Isaac Dietrich, the founder of Denver-based MassRoots Inc., has been replaced as CEO, and the marijuana-tech company’s planned acquisition of CannaRegs Inc. reportedly has stalled.
A report by Forbes describes the move as a “stunning coup,” adding: “Dietrich has been losing the support of the board as the company burned through cash, while revenues continued to drop.”
And Business Insider reports that Dietrich was “abruptly fired.”
But in a press release, MassRoots said that Scott Kveton “was appointed interim CEO this week as part of a planned transition for MassRoots’ founder and former CEO, Isaac Dietrich, who remains an active member of the company’s board of directors.”
It also said that Steven Osborn has been appointed chief technology officer.
The changes come as MassRoots (OTCQB: MSRT) has been pivoting from its origins as a social-media platform for pot users to a broader cannabis-oriented technology company, one hoping to benefit from the new, massive California legal-pot market.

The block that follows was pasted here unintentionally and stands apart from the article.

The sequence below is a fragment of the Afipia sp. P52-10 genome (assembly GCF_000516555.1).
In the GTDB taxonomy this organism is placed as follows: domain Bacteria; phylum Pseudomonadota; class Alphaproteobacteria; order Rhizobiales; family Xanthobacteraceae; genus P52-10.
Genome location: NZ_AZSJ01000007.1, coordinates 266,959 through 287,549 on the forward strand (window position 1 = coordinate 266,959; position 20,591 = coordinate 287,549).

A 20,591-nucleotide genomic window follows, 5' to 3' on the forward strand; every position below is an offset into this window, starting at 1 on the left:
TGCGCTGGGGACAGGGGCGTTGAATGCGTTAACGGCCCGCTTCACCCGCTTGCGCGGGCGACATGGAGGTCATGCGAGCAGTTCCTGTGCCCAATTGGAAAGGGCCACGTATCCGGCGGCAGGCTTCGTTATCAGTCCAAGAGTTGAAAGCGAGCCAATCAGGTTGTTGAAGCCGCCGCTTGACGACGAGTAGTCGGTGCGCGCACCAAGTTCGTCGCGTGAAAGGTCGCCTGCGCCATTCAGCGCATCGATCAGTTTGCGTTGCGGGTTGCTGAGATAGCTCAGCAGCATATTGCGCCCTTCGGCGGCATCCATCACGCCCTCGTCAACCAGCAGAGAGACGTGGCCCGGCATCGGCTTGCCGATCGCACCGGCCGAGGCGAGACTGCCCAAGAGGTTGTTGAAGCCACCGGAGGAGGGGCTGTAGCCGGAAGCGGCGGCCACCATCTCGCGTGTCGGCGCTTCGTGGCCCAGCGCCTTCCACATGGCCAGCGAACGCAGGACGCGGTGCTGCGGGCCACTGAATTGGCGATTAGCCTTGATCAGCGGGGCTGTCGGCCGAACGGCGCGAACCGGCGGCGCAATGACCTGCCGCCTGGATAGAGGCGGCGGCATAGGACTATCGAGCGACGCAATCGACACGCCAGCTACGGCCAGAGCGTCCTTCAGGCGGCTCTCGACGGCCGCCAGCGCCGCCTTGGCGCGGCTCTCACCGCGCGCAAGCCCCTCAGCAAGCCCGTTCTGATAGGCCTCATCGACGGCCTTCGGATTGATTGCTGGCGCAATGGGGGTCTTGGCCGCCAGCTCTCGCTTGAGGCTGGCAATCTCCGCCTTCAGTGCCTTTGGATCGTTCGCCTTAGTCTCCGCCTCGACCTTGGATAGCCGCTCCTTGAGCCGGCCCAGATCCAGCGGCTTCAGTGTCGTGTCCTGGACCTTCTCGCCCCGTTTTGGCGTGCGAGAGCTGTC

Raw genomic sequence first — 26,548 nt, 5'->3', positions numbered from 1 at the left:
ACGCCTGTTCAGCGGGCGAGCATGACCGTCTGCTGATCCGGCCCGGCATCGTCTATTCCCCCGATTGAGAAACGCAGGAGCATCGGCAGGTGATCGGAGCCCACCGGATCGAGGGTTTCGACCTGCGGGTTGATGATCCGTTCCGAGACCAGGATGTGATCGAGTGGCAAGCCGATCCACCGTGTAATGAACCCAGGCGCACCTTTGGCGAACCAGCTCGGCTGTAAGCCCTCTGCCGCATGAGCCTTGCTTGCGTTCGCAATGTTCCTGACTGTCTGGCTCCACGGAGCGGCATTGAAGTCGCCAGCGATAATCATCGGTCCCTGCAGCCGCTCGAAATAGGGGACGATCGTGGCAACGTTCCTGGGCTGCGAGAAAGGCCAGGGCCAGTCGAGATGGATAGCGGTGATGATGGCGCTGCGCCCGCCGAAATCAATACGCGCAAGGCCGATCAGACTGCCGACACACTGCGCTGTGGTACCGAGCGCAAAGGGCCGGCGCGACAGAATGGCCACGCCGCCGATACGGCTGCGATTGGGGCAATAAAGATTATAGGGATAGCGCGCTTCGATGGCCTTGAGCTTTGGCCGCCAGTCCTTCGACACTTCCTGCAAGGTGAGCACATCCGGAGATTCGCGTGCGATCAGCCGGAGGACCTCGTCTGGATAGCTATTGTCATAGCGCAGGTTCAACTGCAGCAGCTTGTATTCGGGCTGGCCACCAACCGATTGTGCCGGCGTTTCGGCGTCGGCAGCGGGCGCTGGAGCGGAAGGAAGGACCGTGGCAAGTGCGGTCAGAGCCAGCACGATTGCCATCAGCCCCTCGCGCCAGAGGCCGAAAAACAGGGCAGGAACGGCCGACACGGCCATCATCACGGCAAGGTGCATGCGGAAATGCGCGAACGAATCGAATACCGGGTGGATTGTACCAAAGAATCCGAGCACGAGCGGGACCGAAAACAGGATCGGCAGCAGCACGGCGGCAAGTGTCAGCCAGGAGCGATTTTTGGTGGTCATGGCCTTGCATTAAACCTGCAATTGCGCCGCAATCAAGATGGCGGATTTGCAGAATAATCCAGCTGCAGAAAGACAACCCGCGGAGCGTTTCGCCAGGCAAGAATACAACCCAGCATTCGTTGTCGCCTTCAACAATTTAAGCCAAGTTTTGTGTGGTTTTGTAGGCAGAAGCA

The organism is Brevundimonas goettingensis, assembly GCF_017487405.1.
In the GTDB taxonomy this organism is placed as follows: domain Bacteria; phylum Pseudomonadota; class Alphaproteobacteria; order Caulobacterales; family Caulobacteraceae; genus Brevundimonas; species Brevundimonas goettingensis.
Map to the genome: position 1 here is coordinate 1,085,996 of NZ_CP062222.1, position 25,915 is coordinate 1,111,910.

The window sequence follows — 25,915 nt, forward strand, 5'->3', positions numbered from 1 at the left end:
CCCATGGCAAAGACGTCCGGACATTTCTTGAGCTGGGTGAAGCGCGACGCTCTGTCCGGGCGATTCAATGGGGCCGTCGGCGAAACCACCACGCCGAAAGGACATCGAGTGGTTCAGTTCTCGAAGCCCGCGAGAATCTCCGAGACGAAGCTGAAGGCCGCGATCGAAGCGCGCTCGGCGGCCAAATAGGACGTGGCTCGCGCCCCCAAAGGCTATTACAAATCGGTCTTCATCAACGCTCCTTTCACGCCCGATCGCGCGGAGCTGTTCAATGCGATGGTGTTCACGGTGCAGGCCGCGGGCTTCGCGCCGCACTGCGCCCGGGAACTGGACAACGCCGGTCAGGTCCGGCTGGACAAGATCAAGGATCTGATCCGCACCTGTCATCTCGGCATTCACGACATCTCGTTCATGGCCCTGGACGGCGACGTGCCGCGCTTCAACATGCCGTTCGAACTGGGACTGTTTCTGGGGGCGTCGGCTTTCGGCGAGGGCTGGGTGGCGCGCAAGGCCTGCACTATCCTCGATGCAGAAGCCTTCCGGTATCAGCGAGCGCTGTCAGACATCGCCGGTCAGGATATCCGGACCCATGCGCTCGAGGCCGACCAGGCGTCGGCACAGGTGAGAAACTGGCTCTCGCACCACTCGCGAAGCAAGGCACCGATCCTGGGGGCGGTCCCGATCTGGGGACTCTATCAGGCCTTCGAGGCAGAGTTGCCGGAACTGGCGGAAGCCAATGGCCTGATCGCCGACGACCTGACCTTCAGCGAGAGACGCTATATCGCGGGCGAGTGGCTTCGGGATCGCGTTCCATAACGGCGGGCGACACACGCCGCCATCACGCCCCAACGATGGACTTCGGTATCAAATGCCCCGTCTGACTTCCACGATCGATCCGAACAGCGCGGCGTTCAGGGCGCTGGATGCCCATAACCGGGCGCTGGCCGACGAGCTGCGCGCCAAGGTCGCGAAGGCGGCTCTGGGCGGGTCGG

Kveton had been MassRoots’ vice president. He joined the company in July when it acquired his startup, Portland, Oregon-based Odava Inc., which had created a point-of-sale tool.
In August, MassRoots announced plans to buy CannaRegs, a technology platform that tracks changes in cannabis regulations and taxes at municipal, state and federal levels, in a $12 million stock deal.
CannaRegs was founded in 2014 by Amanda Ostrowitz, an attorney and former regulator with the Federal Reserve.
The acquisition would have been the third for MassRoots in a year, after the Odava buy and the December 2016 purchase of Whaxy, an ordering and inventory platform for dispensaries.
But Forbes says Kveton was “unhappy with the move and believed the price paid for CannaRegs was too high.”
Now, the CannaRegs deal — which was in the due-diligence phase — is off, Ostrowitz tells Business Insider.
“I had no idea what the hell was going on with the [MassRoots] board,” Ostrowitz is quoted as saying. “We’re pulling the plug.”
In an email to Business Insider, Kveton also described Dietrich’s exit as a “transition” that had been planned for “some time.”
He added: “It’s unfortunate we couldn’t get there with CannaRegs, and Amanda has built a great business, but ultimately the board wanted to maximize the deal for the MassRoots shareholders and we just couldn’t get there.”